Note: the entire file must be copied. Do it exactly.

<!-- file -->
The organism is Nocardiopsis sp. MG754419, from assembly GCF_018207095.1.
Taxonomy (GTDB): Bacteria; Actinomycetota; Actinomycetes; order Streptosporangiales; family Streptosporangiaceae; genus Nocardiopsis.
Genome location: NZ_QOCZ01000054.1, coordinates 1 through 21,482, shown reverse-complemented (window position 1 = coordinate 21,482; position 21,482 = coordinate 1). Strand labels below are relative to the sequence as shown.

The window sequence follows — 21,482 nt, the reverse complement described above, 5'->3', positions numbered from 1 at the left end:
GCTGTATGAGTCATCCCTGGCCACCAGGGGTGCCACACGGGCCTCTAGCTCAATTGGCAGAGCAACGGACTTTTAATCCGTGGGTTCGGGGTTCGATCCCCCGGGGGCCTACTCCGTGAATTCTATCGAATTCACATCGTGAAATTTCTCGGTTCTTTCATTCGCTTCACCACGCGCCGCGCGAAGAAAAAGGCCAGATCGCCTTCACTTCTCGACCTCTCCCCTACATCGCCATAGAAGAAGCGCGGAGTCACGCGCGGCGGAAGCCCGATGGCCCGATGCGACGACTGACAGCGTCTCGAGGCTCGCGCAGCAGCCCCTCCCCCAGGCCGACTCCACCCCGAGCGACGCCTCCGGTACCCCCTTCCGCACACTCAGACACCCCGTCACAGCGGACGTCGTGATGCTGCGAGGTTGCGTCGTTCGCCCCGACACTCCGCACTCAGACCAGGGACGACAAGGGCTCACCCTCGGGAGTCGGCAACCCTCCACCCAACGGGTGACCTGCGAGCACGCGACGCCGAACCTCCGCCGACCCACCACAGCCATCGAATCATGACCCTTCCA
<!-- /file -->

The organism is Nocardiopsis sp. MG754419, from assembly GCF_018207095.1.
Taxonomy (GTDB): Bacteria; Actinomycetota; Actinomycetes; order Streptosporangiales; family Streptosporangiaceae; genus Nocardiopsis.
Genome location: NZ_QOCZ01000054.1, coordinates 1 through 21,482, shown reverse-complemented (window position 1 = coordinate 21,482; position 21,482 = coordinate 1). Strand labels below are relative to the sequence as shown.

The window sequence follows — 21,482 nt, the reverse complement described above, 5'->3', positions numbered from 1 at the left end:
GCTGTATGAGTCATCCCTGGCCACCAGGGGTGCCACACGGGCCTCTAGCTCAATTGGCAGAGCAACGGACTTTTAATCCGTGGGTTCGGGGTTCGATCCCCCGGGGGCCTACTCCGTGAATTCTATCGAATTCACATCGTGAAATTTCTCGGTTCTTTCATTCGCTTCACCACGCGCCGCGCGAAGAAAAAGGCCAGATCGCCTTCACTTCTCGACCTCTCCCCTACATCGCCATAGAAGAAGCGCGGAGTCACGCGCGGCGGAAGCCCGATGGCCCGATGCGACGACTGACAGCGTCTCGAGGCTCGCGCAGCAGCCCCTCCCCCAGGCCGACTCCACCCCGAGCGACGCCTCCGGTACCCCCTTCCGCACACTCAGACACCCCGTCACAGCGGACGTCGTGATGCTGCGAGGTTGCGTCGTTCGCCCCGACACTCCGCACTCAGACCAGGGACGACAAGGGCTCACCCTCGGGAGTCGGCAACCCTCCACCCAACGGGTGACCTGCGAGCACGCGACGCCGAACCTCCGCCGACCCACCACAGCCATCGAATCATGACCCTTCCA